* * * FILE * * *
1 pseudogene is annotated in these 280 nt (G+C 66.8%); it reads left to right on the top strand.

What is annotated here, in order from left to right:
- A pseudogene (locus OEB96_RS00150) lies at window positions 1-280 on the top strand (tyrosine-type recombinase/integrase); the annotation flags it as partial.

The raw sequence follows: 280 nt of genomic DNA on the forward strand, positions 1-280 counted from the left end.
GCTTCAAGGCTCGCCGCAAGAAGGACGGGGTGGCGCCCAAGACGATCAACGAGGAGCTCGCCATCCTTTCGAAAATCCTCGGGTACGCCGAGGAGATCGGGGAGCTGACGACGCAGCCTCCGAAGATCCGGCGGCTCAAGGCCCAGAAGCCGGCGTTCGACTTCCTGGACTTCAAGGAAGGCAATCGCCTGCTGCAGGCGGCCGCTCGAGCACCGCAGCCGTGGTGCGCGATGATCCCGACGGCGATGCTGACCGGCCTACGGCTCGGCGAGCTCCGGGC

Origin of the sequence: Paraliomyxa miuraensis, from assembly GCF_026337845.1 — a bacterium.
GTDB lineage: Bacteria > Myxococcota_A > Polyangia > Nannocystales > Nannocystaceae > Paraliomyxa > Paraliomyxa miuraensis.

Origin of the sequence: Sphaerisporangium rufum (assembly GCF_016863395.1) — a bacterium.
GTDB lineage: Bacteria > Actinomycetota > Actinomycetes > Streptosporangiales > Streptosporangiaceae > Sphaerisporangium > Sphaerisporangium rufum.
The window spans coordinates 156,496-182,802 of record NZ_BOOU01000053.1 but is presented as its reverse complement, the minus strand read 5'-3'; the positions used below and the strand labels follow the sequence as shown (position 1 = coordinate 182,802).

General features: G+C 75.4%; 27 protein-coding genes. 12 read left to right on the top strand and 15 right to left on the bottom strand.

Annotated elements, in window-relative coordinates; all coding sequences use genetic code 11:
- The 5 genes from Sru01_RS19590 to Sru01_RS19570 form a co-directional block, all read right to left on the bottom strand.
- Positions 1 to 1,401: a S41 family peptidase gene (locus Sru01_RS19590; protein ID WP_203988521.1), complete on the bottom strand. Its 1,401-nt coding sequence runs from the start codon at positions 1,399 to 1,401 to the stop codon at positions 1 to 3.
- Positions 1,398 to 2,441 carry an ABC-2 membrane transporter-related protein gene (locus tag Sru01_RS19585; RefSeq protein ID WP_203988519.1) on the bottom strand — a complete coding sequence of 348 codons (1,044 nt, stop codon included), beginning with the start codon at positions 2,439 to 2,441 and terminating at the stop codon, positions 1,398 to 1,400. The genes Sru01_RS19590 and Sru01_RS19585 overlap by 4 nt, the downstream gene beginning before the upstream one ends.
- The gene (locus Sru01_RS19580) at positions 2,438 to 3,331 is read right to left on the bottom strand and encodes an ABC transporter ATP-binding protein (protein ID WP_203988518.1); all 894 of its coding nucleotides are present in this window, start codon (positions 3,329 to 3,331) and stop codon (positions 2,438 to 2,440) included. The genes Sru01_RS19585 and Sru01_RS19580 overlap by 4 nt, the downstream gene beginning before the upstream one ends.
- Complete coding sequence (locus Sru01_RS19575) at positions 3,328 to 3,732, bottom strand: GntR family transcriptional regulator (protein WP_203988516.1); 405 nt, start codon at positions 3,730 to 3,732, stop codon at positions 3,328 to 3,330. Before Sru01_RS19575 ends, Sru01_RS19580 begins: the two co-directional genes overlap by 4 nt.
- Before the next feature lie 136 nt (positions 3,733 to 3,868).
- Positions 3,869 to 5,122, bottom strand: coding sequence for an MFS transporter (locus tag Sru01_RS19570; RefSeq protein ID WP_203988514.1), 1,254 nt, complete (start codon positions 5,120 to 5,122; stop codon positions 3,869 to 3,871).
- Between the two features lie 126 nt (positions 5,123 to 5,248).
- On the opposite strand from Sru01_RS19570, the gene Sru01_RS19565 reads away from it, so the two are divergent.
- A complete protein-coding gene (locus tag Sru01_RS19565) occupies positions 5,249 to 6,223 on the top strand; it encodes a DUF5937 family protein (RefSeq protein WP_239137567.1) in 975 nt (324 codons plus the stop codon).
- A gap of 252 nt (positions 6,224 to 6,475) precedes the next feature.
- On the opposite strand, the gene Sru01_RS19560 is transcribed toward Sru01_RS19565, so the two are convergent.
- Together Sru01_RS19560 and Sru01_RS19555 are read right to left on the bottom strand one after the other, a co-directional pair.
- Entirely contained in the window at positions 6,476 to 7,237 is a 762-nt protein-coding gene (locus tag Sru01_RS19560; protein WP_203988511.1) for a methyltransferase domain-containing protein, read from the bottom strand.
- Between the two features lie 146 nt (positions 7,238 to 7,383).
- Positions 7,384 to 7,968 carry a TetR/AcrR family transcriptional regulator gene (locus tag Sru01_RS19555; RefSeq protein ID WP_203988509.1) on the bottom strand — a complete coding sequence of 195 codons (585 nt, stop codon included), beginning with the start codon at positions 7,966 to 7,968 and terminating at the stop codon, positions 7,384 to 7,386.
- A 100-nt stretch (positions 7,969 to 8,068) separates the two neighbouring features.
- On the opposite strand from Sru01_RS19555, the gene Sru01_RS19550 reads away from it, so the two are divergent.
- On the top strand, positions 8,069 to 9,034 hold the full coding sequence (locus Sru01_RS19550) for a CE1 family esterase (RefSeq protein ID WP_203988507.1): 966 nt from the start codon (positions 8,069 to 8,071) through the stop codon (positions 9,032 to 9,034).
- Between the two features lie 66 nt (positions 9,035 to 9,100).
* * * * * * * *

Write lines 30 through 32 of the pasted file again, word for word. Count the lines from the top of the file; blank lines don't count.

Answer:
- On the opposite strand from Sru01_RS19555, the gene Sru01_RS19550 reads away from it, so the two are divergent.
- On the top strand, positions 8,069 to 9,034 hold the full coding sequence (locus Sru01_RS19550) for a CE1 family esterase (RefSeq protein ID WP_203988507.1): 966 nt from the start codon (positions 8,069 to 8,071) through the stop codon (positions 9,032 to 9,034).
- Between the two features lie 66 nt (positions 9,035 to 9,100).